Depending on the features of the beach, this will be more or less suitable for each marine turtle species. The loggerhead prefers open and shallow beaches and bays, continental or insular, with a slope between 5-10º and with a calm swell. Moreover, these beaches have to be protected by bushes in the terrestrial part and by coral or rockery reefs in the marine part. They usually lay on the first terrace of the beach, in zones without plants and in the first attempt. All the sea turtles have in common the fact that the lay is done beyond the highest tide.

When the female finds the place, with the anterior fins do a cavity where to place its body (called bed) and next, with the posterior fins, dig out the nest and place the eggs. During the period from which the female leave the water and dig out the nest, the animal is very sensitive to bother and can stop doing the nest and come back to water.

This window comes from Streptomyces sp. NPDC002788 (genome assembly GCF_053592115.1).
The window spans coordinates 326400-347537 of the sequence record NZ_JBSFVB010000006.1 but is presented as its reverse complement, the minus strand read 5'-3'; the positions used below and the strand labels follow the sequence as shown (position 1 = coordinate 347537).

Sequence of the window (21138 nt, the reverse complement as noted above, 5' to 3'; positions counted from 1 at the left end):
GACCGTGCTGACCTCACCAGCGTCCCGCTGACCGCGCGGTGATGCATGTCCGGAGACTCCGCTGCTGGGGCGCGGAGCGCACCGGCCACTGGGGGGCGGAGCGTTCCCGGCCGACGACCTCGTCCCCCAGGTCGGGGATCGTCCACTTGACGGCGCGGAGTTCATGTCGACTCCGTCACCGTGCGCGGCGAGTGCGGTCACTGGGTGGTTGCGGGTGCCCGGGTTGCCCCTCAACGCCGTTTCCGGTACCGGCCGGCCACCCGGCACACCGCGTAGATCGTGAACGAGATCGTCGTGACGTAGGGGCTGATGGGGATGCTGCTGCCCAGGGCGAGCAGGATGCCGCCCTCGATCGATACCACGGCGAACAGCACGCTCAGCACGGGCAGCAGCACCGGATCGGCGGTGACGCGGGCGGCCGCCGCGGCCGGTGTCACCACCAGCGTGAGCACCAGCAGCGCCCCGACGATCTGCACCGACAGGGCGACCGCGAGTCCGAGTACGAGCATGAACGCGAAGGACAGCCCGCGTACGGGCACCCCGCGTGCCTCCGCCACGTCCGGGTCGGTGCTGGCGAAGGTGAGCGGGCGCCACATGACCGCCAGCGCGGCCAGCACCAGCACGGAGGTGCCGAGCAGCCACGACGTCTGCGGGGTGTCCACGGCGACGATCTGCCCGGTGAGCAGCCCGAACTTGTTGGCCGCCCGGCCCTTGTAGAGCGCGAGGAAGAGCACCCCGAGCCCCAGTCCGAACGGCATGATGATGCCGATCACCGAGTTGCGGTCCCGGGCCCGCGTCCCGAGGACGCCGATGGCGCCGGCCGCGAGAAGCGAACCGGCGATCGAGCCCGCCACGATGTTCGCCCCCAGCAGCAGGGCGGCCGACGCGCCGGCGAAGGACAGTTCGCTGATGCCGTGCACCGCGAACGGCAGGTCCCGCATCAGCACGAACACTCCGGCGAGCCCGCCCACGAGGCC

Sea turtles do several lays per year. In the case of loggerheads, they usually do between 2 and 4 lays per year, with 100 eggs that weights 40 grammes (this is 4 kilos per lay). Despite of this, we have to have in consideration that the number of eggs produced for a female is limited by the capacity of storage of the female, which is related with the size. Between each lay in the same reproductive cycle, the mating is not necessary because they can store sperm.

Tortuga en la fase de posta dels ous (Foto: Brandon Cole).
Turtle laying the eggs in a beach (Picture: Brandon Cole).

Eggs are incubated during 50-60 days under the sand of the beach (in the loggerhead). The hatching is synchronized and when the small turtles reach the surface in few minutes are oriented thanks to the beach slope, the sound of the waves and the light of the moon on the sea.

Cria d'una tortuga babaua (Caretta caretta) sortint de l'ou (Foto: Rewilding Europe).
Loggerhead sea turtle baby (Caretta caretta) (Picture: Rewilding Europe).